Stereotypes in the United States
Jews, like all minorities, serve the dominant cultures in which they live as a nearly empty canvas on which others imagine their own fears, longings, power, and anxieties. The process of projecting ideas and fantasies is called stereotyping. Scholars have repeatedly demonstrated that stereotypes, in fact, have more to teach about the “stereotyper” than the “stereotyped.” In relations between minorities and majorities, particularly when a dominant group suppresses and limits another, those stereotypes play a crucial role in rationalizing the rights of the powerful over the powerless and in justifying why a group is despised.
As complex as the psychological and power dimensions of stereotypes are, they are further complicated by the fact that stereotypes often shape the reality of their objects as well. Stereotypes circulated widely enough and repeated frequently enough become confused with accurate information for both their objects and perpetrators.
In the nineteenth and twentieth centuries, when Americans and their nation were undergoing dramatic transformations—a massive influx of immigrants, industrialization and the rise of corporations, the integration of women, ethnics, and minorities in the workforce, and urbanization—American culture became obsessed with crude and often cruel racial and ethnic stereotypes in literature, popular arts, and the press. Racism and antisemitism were powerful forces in American culture, affecting all parts of the political spectrum. European Jews who immigrated by the millions from the mid-nineteenth century to the mid-1920s, along with many other racial and ethnic minorities, were prominent objects of these stereotypes. Freed from the terrors of pogroms and the inability to make a living, Jews in America were nevertheless greeted by a steady stream of antisemitism, as evident in entertainment as it was in politics. These stereotypes made them believe that their safety was always tenuous and that their rights in America had to be vigilantly guarded. Jewish immigrants bore the task of becoming American Jews in a nation that was undeniably hostile to them, even as it offered them (limited) economic opportunity. The process of becoming American Jews required them and their children to alter their most basic assumptions about their lives and to join a radically different culture.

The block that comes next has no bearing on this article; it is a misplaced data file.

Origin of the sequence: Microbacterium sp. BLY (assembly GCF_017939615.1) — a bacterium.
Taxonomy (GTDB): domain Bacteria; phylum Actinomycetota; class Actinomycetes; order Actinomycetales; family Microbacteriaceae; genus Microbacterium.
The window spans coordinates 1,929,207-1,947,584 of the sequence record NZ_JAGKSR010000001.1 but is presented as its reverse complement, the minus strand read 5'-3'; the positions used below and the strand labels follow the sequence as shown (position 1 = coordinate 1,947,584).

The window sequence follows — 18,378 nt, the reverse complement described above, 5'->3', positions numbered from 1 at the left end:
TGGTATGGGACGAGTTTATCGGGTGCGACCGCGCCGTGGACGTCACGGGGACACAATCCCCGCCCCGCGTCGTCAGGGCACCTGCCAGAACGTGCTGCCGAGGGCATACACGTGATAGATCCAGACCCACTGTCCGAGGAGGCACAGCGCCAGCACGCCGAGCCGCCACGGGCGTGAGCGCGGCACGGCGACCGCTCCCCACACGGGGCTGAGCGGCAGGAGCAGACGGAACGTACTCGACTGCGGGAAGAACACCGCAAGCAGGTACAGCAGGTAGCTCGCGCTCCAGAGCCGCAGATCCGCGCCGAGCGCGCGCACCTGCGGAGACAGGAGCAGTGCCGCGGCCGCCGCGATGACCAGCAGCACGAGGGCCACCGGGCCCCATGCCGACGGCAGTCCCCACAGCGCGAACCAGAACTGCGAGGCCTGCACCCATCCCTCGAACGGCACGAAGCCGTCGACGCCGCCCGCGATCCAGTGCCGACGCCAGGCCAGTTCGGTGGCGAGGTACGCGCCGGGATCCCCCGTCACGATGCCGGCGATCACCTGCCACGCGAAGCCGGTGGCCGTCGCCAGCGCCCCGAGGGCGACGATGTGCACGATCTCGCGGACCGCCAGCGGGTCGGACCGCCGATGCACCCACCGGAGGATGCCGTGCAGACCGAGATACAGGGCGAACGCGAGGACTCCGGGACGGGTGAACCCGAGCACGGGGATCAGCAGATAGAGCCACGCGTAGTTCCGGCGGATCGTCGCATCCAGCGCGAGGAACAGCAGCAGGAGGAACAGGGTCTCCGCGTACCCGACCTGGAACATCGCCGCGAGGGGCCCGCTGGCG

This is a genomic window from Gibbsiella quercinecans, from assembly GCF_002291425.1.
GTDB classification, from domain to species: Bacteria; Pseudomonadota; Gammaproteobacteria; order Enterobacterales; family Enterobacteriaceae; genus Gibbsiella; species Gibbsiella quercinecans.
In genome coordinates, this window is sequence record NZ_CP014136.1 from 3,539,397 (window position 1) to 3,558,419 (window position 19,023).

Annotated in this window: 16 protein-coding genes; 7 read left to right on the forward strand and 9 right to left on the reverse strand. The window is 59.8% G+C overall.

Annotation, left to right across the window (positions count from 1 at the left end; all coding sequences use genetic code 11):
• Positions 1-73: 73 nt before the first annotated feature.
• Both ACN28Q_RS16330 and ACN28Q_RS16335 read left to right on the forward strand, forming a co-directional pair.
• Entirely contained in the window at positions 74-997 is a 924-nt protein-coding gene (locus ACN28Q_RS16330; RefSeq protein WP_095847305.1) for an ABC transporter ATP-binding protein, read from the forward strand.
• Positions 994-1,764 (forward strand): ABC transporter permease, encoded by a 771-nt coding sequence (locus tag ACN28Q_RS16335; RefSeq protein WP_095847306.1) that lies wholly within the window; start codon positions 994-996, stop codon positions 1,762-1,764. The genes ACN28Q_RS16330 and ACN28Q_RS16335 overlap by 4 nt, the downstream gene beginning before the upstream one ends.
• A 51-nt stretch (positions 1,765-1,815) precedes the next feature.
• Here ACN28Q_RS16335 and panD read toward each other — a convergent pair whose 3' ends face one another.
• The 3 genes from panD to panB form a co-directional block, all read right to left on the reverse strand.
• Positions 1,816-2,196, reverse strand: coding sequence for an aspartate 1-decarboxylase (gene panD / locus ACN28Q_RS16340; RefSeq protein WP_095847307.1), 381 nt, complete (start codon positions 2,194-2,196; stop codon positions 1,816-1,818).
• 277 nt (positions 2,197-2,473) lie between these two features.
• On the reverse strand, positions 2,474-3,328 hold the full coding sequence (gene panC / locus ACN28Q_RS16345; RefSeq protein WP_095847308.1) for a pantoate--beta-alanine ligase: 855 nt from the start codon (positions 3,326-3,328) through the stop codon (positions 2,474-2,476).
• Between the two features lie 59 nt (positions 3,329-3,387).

From the perspective of the dominant culture, there was little acknowledgment of the many differences among Jews. The “Jew” of antisemitic stereotypes—avaricious, unrefined, and menacing—described those who lived in America’s urban tenements as well as those whose elegant homes graced the boulevards of large cities.
In truth, the Jews who lived in the United States, primarily in urban centers, were separated from one another by a wide gulf of class, political, cultural, and religious distinctions. In an American society that was exceptionally hostile to racial and ethnic differences in general, and to Jews in particular, Jewish newcomers reflected on their differences from one another in terms of their own Americanization. American Jews, then, were objects of antisemitic stereotypes at the same time that they generated stereotypes of one another. What united these two processes was Americanization itself. The ideal of a pure and unified American people created the vicious stereotypes of “outsiders” whom many perceived as “invading” the nation. Similarly, the privileged position of even slight acculturation became a powerful tool with which Jewish Americans might chisel fine distinctions about who among them was an American and who was not. For example, young Jews understood themselves to be American in contrast to their parents who were mired in the Old World. German Jews believed that their “refinement” and wealth made them “really” Americans, unlike the “coarser” Jews of the working class from Eastern Europe who didn’t belong. Radical Jews, working men and women from Eastern Europe’s Pale of Settlement, claimed to embody more fully the ideals of American life than upper-class German Jews, who lacked the democratic spirit.
These divisions, along with many others, were in part expressed through Jews’ recourse to highly developed stereotypes that they themselves elaborated. Most of these stereotypes traveled with them from Europe, and others blossomed in the soil of American Jewish life. All of them drew on some of the antisemitic caricatures that literally threatened European Jews’ lives and well-being. The ineffective immigrant father, the vulgar and noisy Eastern European Jewish woman, and the smothering but loving Jewish mother—all, in large measure, stereotypes created by Jews of different generations and genders—are popular examples.